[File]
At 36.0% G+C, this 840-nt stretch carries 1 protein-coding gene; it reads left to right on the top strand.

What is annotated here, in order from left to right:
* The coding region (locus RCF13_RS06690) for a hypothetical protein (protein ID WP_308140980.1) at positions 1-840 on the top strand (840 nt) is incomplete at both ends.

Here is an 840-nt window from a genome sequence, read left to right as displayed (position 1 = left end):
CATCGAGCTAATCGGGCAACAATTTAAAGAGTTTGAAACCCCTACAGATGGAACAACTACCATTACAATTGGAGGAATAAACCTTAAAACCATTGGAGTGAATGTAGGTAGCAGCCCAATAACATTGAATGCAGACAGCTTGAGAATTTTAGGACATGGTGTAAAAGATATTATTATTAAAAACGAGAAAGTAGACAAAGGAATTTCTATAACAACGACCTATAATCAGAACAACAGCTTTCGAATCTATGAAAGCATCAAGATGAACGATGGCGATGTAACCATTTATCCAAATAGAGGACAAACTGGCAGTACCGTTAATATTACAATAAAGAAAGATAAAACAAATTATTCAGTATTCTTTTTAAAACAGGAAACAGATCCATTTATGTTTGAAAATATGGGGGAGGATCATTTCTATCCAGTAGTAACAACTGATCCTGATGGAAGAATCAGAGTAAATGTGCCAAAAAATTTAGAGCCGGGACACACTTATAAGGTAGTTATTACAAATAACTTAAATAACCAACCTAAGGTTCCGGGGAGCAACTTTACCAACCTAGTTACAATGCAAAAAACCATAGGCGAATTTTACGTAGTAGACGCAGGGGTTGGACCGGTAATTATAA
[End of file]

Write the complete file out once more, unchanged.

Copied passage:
At 36.0% G+C, this 840-nt stretch carries 1 protein-coding gene; it reads left to right on the top strand.

What is annotated here, in order from left to right:
* The coding region (locus RCF13_RS06690) for a hypothetical protein (protein ID WP_308140980.1) at positions 1-840 on the top strand (840 nt) is incomplete at both ends.

Here is an 840-nt window from a genome sequence, read left to right as displayed (position 1 = left end):
CATCGAGCTAATCGGGCAACAATTTAAAGAGTTTGAAACCCCTACAGATGGAACAACTACCATTACAATTGGAGGAATAAACCTTAAAACCATTGGAGTGAATGTAGGTAGCAGCCCAATAACATTGAATGCAGACAGCTTGAGAATTTTAGGACATGGTGTAAAAGATATTATTATTAAAAACGAGAAAGTAGACAAAGGAATTTCTATAACAACGACCTATAATCAGAACAACAGCTTTCGAATCTATGAAAGCATCAAGATGAACGATGGCGATGTAACCATTTATCCAAATAGAGGACAAACTGGCAGTACCGTTAATATTACAATAAAGAAAGATAAAACAAATTATTCAGTATTCTTTTTAAAACAGGAAACAGATCCATTTATGTTTGAAAATATGGGGGAGGATCATTTCTATCCAGTAGTAACAACTGATCCTGATGGAAGAATCAGAGTAAATGTGCCAAAAAATTTAGAGCCGGGACACACTTATAAGGTAGTTATTACAAATAACTTAAATAACCAACCTAAGGTTCCGGGGAGCAACTTTACCAACCTAGTTACAATGCAAAAAACCATAGGCGAATTTTACGTAGTAGACGCAGGGGTTGGACCGGTAATTATAA